The book "International Perspectives in the Early Years" is definitely worthwhile reading. The reader realises straightaway that the book is research-focused and the authors are prominent researchers and practitioners from various countries. All the authors are highly respected in their field and they draw knowledge upon an impressive breadth and depth of practice. It is remarkable how they have achieved to provide a clear illustration of the fundamentals details of the life in the setting they provide as examples.
The book is well structured and the text is systematically set out. Albeit the subject is highly multifarious, the content is easy to follow and access. The book is clearly divided into two parts; firstly, the authors discuss the issues of "care, education and notions of intervention" and secondly, they talk about "children’s spaces". Amid other issues, the book highlights the relationship of EC and Primary Education (PE), the significance of the inclusion of Roma children and the perceptions of using outdoors in early childhood education centres in England, Hungary and Denmark.
One of the key aspects of the book is to explore national and international policies and perspectives on critical issues in Early Childhood Education (EC) and Early Childhood Education Centres (ECEC). Professionalism and up-skilling in early childhood workforce, as well as interventions in the lives of children and families, are among the main issues that the book addresses. The authors have chosen to use different examples from Europe and Mexico as evidence to question existing policies and practices in the world.
Due to the recent interest in Early Childhood, especially from an international perspective, this book is a key text for students of Early Years at all levels, early years' practitioners and those that are training to become practitioners in the near future. The readers are encouraged to consider, how international evidence provided can be used as a vehicle for questioning existing practices and policies, and how these can provoke debate. Even more, there is a challenge to consider what standards and goals are worth sharing and working towards.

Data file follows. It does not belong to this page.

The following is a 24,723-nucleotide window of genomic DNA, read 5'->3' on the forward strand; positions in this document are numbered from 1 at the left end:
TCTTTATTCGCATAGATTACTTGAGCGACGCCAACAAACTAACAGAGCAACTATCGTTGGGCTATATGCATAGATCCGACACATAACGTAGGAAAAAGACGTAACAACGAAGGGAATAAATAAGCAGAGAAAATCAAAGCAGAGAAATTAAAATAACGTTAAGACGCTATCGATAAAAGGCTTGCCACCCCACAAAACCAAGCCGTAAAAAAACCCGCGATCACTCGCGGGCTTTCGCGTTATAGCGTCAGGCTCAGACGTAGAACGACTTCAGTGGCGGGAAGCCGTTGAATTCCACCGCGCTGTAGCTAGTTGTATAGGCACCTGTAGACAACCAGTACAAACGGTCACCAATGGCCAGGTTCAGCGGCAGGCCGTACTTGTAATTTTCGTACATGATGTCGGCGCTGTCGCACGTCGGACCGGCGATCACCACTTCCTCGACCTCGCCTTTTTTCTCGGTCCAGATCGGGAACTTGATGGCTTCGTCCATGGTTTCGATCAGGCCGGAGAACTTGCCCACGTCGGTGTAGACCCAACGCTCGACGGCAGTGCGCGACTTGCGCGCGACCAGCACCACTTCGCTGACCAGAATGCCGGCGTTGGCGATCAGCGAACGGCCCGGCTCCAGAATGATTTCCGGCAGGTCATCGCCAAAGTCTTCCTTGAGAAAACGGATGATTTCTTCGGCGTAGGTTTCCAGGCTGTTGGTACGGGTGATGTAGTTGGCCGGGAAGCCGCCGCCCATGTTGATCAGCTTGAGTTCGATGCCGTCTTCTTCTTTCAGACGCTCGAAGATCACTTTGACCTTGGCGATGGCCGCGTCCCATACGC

The main philosophy underpinning this book is that the children are the experts in their own life, and deserve and have the right to self-expression, citizenship as well as a sense of belonging in ECEC. One of the contributions of the book is that the child’s experience is valued; in the here and now and that is what is considered greatly important. In main, the book highlights the importance of advocating knowledge from a range of disciplines when considering ECEC in an international context.
The editors of the book, Linda Miller and Claire Cameron, most certainly meet the promises that they stated in the introduction. They have used case studies in order to address all of the aforementioned issues they wanted to examine, as well as offering comprehensive suggestions for further reading and reflection for the readers.
Overall, this is a useful book as a source of evidence of the varied practices at a national and international level and how these can influence practice and policy decision design specifically in early years' settings. In addition, an interesting part of this book is the reflective task that can be found at the end of each chapter, under the subtitle "Questions for discussion". This task challenges the readers to critically reflect upon their experiences and think forward with issues each chapter addresses. A lot of ECEC can use this task in order to offer training for their staff and work collaboratively to promote effective practice in their workplace. I have enjoyed reading the book and would recommend it to students who would like to extend their knowledge about EC and ECEC from an international perspective.
Review by Athina Tempriou (2016) 'International Perspectives in the Early Years'. Research in Teacher Education. Vol 6 (No.2).